There is Ila, Jeff’s mother, and Allen, Jeff’s father, and Holly, his second wife. They are all Samantha’s biological grandparents. Then there is Andy, her biological aunt, and her partner, Larry. There is Bonnie, Sara’s kind mother, also thrilled to be part of The Shape, even though there is no biological connection, and Sara’s dad, Ken. Most important, there is the warmth of acceptance, of the open arms extended, and the belief that there can never be too much family, that there is lots of love to go around. And, of course, there I am too – Samantha’s natural grandmother. (Bert, Samantha’s natural grandfather, passed away two years ago.) Often too, there are Shelley, my daughter and Janet’s sister, and Ira, my son-in-law, with their two children, Joshua and Rachel. There is my daughter, Susan, also Samantha’s aunt and sometimes my daughters, Laura and Ruth, visiting from Vancouver, B.C.  We all have a good time eating and swimming and laughing together. Or just relaxing. In fact, all the people who make up The Shape are very happy to be here beside our pool in one grand circle.

The only being who is not so sure about this presence is our red-headed dog, Penny. She is a wavy Labradoodle, half poodle and half Australian Lab. Normally, with those two halves kicking in, she has enough energy to fuel a rocket ship. Now she is quivering somewhere between suspicion and caution. She has just emerged from the side door that exits our kitchen with the expectation of jumping joyously into the pool. Instead, from the other side of the garden, she spies something unfamiliar. An awesomely large, circular, closely held Shape! Its back is turned to her. She has never seen anything like it before.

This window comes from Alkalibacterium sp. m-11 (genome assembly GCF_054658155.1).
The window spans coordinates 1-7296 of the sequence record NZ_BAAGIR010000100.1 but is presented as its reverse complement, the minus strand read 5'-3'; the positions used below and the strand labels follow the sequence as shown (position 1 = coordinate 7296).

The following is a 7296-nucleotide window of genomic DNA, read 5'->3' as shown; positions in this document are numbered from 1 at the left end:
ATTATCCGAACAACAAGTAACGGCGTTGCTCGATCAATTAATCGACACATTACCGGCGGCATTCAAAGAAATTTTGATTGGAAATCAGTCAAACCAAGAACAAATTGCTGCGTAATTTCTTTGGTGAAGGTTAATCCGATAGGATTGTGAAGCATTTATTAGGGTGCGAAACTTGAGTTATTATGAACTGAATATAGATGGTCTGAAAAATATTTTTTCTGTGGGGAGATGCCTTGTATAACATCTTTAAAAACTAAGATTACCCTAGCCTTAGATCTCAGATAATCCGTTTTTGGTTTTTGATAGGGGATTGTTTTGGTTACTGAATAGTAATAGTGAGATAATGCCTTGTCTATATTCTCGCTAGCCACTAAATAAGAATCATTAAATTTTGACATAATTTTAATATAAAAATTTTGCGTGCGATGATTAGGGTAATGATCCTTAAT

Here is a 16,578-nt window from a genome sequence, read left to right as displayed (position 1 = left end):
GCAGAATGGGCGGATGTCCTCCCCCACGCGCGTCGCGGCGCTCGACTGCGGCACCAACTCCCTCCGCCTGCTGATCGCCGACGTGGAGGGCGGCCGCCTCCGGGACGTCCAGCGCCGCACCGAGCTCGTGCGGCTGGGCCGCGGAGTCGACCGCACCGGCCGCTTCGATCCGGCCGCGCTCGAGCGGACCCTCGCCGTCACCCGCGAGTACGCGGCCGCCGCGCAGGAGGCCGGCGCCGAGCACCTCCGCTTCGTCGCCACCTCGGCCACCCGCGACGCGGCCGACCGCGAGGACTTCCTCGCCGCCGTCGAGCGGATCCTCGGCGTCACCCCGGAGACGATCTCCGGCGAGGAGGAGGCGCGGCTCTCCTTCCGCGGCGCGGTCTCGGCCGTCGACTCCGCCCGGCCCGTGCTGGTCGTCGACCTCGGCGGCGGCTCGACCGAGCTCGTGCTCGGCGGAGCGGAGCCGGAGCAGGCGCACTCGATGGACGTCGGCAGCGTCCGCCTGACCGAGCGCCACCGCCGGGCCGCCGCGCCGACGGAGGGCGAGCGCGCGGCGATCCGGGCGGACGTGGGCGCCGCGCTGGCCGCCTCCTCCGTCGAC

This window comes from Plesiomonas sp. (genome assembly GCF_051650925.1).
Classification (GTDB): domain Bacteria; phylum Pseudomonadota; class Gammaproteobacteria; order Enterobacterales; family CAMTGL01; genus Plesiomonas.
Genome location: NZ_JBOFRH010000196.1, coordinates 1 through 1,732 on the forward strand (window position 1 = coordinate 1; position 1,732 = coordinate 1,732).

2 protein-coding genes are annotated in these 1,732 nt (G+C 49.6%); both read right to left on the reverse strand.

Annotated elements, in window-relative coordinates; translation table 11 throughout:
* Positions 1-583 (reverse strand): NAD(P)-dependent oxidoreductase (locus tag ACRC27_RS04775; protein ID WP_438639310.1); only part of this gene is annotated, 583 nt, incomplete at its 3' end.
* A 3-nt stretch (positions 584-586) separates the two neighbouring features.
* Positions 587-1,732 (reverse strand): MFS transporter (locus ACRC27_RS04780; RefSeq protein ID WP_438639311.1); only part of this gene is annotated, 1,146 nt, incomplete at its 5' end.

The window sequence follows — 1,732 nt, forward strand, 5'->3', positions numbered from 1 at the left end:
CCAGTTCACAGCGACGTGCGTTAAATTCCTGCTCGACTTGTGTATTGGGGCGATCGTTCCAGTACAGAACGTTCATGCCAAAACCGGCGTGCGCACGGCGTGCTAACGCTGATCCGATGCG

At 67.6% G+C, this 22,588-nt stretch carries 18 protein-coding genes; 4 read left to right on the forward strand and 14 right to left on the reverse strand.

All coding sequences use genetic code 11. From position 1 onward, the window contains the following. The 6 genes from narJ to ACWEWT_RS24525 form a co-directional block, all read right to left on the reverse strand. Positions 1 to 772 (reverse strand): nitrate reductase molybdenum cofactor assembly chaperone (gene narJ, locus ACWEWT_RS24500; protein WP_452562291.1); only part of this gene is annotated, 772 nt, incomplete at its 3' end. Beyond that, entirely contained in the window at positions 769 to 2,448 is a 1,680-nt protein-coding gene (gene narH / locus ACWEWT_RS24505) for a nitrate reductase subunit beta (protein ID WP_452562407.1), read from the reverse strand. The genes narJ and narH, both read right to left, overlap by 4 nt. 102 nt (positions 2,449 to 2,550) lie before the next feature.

What strange thing could be lurking in our garden? She can’t make it out from afar. It’s certainly not a squirrel. Much more ominous. So she surreptitiously creeps forward, step by step, her body gradually lowering closer and closer to the ground. Now she is on her belly, moving forward bit by bit like a soldier in combat. Even though she is really scared now, she will protect her family. Her green-brown eyes narrowed, emitting a low growl, she surveys The Shape.

But to Penny’s surprise, The Shape turns itself around to welcome her into its circle. Oh, these are people, after all, loving people. Penny likes people. She licks hands and faces to welcome them. In return, there are lots of loving pats and hugs. Of course, she is given some treats for being such a good guardian. Everything’s okay. Penny can jump in the pool now and splash around without any worries, and The Shape can come anytime to her sunny garden in Los Angeles. And have they seen the roses (and oranges and lemons) this year?

Wishing you all, friends old and new, much happiness in the gardens of your own lives, and in whatever pathways you choose to follow, and many blessings in the calendar year 2019!

©Corinne Copnick, Los Angeles, 2018. All rights reserved.